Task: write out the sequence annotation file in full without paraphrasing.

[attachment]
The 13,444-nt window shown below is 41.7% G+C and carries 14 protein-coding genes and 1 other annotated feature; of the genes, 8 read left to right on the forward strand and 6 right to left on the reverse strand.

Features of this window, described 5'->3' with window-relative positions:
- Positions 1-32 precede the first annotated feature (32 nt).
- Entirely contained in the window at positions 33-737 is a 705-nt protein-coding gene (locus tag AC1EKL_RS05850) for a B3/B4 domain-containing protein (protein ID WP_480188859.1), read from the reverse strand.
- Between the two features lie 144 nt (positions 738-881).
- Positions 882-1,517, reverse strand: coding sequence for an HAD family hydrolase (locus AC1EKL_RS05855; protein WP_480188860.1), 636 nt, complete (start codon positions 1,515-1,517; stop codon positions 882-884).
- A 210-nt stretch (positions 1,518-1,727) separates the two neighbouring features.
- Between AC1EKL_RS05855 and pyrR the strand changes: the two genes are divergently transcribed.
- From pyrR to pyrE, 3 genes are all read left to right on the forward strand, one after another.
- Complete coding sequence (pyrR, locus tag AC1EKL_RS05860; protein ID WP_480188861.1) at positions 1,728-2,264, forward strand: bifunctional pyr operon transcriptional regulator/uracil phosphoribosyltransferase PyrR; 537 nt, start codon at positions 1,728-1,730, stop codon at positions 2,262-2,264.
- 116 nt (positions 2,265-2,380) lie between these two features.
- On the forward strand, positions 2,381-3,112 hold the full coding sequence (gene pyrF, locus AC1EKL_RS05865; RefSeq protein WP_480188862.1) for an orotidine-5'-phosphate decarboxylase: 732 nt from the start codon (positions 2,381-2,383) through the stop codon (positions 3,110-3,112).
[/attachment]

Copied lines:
The 13,444-nt window shown below is 41.7% G+C and carries 14 protein-coding genes and 1 other annotated feature; of the genes, 8 read left to right on the forward strand and 6 right to left on the reverse strand.

Features of this window, described 5'->3' with window-relative positions:
- Positions 1-32 precede the first annotated feature (32 nt).
- Entirely contained in the window at positions 33-737 is a 705-nt protein-coding gene (locus tag AC1EKL_RS05850) for a B3/B4 domain-containing protein (protein ID WP_480188859.1), read from the reverse strand.
- Between the two features lie 144 nt (positions 738-881).
- Positions 882-1,517, reverse strand: coding sequence for an HAD family hydrolase (locus AC1EKL_RS05855; protein WP_480188860.1), 636 nt, complete (start codon positions 1,515-1,517; stop codon positions 882-884).
- A 210-nt stretch (positions 1,518-1,727) separates the two neighbouring features.
- Between AC1EKL_RS05855 and pyrR the strand changes: the two genes are divergently transcribed.
- From pyrR to pyrE, 3 genes are all read left to right on the forward strand, one after another.
- Complete coding sequence (pyrR, locus tag AC1EKL_RS05860; protein ID WP_480188861.1) at positions 1,728-2,264, forward strand: bifunctional pyr operon transcriptional regulator/uracil phosphoribosyltransferase PyrR; 537 nt, start codon at positions 1,728-1,730, stop codon at positions 2,262-2,264.
- 116 nt (positions 2,265-2,380) lie between these two features.
- On the forward strand, positions 2,381-3,112 hold the full coding sequence (gene pyrF, locus AC1EKL_RS05865; RefSeq protein WP_480188862.1) for an orotidine-5'-phosphate decarboxylase: 732 nt from the start codon (positions 2,381-2,383) through the stop codon (positions 3,110-3,112).